A lot of folks think Dashiell Hammett had the Hunter-Dulin Building in mind as the location of Sam Spade's office. The owners of the building lay claim to this distinction with a display by one of the entrances that says, "Traced to historic 111 Sutter Street by following directions and clues woven through his novel . . . Sam Spade remains in residence at his 'office at Sutter and Montgomery.'"
It's possible. Construction on the building began in 1925 and was completed in 1927. Hammett's novel, The Maltese Falcon, was published in 1930.
To be sure, I would want to look for the "directions and clues" in the novel, and I would like to find out what buildings occupied the other three corners at Sutter and Montgomery in the late-1920s. I'm not sure when I'll get around to those tasks.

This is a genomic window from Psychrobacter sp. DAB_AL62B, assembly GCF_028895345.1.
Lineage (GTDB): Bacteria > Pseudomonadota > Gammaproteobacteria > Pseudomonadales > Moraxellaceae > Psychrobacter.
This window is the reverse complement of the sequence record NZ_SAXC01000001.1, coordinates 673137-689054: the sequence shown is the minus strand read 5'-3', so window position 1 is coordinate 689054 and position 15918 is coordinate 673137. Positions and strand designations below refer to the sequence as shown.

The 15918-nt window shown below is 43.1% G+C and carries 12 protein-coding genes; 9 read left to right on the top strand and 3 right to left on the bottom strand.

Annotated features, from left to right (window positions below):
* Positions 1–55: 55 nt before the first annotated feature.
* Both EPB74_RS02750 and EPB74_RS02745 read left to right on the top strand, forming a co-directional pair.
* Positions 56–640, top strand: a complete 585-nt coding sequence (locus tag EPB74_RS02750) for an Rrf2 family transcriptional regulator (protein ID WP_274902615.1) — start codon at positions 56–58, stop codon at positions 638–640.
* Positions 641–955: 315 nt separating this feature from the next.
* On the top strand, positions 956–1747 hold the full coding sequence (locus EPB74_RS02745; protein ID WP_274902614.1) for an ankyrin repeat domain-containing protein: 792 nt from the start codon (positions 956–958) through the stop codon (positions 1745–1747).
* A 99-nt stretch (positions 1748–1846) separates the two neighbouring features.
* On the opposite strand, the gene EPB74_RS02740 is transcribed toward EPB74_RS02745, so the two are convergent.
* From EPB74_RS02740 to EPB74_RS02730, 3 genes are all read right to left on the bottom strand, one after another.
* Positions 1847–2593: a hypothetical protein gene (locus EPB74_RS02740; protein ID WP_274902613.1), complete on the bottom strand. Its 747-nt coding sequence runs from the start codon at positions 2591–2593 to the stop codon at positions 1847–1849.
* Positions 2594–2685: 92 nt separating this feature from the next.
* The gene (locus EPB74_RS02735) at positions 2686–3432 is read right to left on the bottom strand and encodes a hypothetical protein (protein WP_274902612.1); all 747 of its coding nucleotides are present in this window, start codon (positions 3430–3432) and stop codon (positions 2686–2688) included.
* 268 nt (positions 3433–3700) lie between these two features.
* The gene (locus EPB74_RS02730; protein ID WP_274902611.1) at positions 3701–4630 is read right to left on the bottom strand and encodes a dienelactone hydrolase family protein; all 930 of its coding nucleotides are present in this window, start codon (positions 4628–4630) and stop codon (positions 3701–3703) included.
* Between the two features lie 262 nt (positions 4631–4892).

Meanwhile, I keep in mind an observation by my friend, Gloria Lenhardt. The lobby of the building is luxuriously appointed with several kinds of marble and brass elevator doors. Did Spade and Archer attract high-end clients whose fees would pay rent in a posh new building? That seems doubtful, but maybe Hammett was trying to reflect some glamor on his private eye.